There’s no reason you can’t be both a cruiser and a racer. Better yet, you don’t need to have a two boat program either. Quantum’s Jay Sharkey details how to optimize your current boat to make you competitive in the performance cruising circuits.
Everyone loves to sail fast, even the hard-core cruiser. When the racing bug bites and it’s time to dip your toe in the local race circuit, there are hundreds of thousands of sailboats marketed as dual-purpose racer/cruisers that fill marinas around the world. These boats tend to be neither overbuilt offshore passage-makers, nor stripped-out high-tech racing machines, but they can fill both roles for most sailors’ needs.
However, there’s no need to trade in your trusty cruiser or buy a second boat, there are a number of things you can do to optimize your current boat to be competitive in performance cruising circuits and still be able to enjoy a comfortable sunset sail.
Whether it’s your current cruising boat or a new racer/cruiser, they can be optimized for racing or cruising without huge expenses or modifications. In this piece, we’ll examine the racing part of the equation and how to best set up your boat for the racecourse.
Optimizing Your Sails
As a sailmaker, the most obvious place to start is with a new set of sails. Many cruiser/racers today come with OEM sails. Being a line item that affects the overall cost of the boat, these OEM sails are usually inexpensively constructed out of cross-cut Dacron panels (the standard since the Nina raced the Pinta and Santa Maria across the Atlantic). Not much consideration is given to their use. These low-tech sails tend to lose their shape after a few years. Even though they appear to be working, they lose efficiency, keeping the boat from performing at its full potential.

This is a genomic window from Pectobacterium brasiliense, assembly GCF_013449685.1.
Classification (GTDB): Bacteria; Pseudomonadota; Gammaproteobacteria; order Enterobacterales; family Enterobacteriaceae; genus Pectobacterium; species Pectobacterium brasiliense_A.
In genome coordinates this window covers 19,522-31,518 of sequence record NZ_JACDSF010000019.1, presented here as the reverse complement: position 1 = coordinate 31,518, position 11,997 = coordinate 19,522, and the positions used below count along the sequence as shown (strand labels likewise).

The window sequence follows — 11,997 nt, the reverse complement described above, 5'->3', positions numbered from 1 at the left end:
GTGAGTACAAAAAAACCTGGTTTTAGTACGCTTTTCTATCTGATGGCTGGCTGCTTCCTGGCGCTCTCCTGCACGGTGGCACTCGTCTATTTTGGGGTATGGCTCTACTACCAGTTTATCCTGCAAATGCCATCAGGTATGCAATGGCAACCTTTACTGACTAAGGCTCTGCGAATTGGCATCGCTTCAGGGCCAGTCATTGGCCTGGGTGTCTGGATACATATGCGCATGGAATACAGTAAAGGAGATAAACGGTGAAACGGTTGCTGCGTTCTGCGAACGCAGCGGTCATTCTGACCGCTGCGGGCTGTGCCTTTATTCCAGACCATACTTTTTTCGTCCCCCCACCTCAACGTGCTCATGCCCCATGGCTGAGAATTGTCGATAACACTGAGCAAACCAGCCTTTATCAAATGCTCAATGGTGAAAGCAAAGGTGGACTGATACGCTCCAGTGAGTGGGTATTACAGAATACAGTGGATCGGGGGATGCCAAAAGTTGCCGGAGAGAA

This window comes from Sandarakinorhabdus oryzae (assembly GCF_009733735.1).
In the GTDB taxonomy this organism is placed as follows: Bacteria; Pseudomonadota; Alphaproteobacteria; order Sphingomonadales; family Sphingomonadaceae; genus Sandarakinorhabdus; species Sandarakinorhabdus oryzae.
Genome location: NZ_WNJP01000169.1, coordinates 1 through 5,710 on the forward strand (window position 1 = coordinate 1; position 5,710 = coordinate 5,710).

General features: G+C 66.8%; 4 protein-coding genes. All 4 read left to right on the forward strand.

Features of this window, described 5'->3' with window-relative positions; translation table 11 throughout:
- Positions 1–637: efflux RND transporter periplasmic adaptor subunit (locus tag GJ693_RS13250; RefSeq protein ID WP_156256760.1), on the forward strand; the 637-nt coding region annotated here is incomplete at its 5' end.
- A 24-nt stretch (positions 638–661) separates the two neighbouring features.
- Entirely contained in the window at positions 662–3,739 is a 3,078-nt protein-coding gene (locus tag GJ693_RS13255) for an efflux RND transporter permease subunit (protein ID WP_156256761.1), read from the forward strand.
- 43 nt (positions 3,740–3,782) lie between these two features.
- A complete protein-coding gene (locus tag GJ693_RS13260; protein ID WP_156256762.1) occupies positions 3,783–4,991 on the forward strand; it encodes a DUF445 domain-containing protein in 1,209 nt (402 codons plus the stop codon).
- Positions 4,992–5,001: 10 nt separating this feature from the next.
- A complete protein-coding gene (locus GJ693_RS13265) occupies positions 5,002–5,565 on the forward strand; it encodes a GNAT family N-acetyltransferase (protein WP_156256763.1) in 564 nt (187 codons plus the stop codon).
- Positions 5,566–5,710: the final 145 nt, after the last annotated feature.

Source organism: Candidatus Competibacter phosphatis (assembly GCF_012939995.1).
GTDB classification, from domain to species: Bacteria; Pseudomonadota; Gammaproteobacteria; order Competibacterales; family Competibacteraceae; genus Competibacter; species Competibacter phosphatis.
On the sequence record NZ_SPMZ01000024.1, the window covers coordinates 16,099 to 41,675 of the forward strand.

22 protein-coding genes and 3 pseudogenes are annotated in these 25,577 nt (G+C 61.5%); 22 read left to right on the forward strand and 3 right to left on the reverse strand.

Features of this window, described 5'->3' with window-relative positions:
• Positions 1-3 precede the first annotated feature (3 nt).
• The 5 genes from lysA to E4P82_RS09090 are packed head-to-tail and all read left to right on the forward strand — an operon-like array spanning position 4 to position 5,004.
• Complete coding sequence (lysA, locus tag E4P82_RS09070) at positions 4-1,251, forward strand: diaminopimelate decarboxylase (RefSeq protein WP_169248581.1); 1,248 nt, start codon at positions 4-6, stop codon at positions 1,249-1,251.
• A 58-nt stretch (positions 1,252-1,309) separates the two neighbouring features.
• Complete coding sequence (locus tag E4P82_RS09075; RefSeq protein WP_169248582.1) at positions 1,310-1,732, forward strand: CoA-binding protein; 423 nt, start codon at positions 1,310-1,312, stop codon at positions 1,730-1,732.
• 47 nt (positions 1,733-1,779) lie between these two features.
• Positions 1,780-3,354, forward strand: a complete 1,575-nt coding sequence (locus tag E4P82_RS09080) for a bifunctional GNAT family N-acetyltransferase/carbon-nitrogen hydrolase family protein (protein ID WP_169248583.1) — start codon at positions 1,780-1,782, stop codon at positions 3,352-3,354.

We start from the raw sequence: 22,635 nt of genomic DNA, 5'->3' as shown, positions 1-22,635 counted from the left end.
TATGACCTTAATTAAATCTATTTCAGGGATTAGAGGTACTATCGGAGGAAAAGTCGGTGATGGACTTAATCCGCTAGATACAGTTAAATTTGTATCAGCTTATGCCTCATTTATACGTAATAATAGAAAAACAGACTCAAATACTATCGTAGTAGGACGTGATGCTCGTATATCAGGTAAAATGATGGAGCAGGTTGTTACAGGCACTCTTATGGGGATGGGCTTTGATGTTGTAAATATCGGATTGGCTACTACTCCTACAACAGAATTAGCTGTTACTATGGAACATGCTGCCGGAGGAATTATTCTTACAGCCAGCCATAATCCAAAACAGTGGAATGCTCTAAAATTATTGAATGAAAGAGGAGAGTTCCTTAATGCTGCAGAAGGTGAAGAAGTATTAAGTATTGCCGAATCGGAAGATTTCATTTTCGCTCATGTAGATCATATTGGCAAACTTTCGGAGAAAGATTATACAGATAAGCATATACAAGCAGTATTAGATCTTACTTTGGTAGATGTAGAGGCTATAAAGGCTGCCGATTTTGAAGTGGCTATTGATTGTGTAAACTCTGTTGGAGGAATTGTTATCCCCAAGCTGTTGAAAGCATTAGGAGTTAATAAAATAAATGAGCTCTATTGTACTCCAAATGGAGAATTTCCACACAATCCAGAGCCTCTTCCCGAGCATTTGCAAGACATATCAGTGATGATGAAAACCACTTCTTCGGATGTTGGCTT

The most common upgrade is to a radial sail. The design technique allows sail designers to save sail weight by assembling them in a way that orients the sailcloth to the direction of the loads, allowing for less material use in the “unloaded” direction. Radial sails also have more shapeable panels in their construction, giving the designer more room to fine-tune the finished flying shape.
At the high-end of the technology scale are Membrane (“string”) sails, such as Quantum’s Fusion M™ product line, where the sails are custom-engineered for the load paths. Fusion M™ sails are built for both racing and cruising applications with options such as double-sided taffetas and light-skin laminates to increase their longevity and long-term shape retention.
Once you’ve decided to upgrade your inventory, there are a few things to discuss with your sailmaker, such as the type of racing you’re planning to do (inshore vs. offshore) and whether your sails will be used for both racing and cruising. These details are important because they allow your sailmaker to custom-tailor your inventory for your needs. (Your sailmaker will also be an important ally in tuning your mast and rigging appropriately, as well as helping set up your boat to get the most out of your sails.)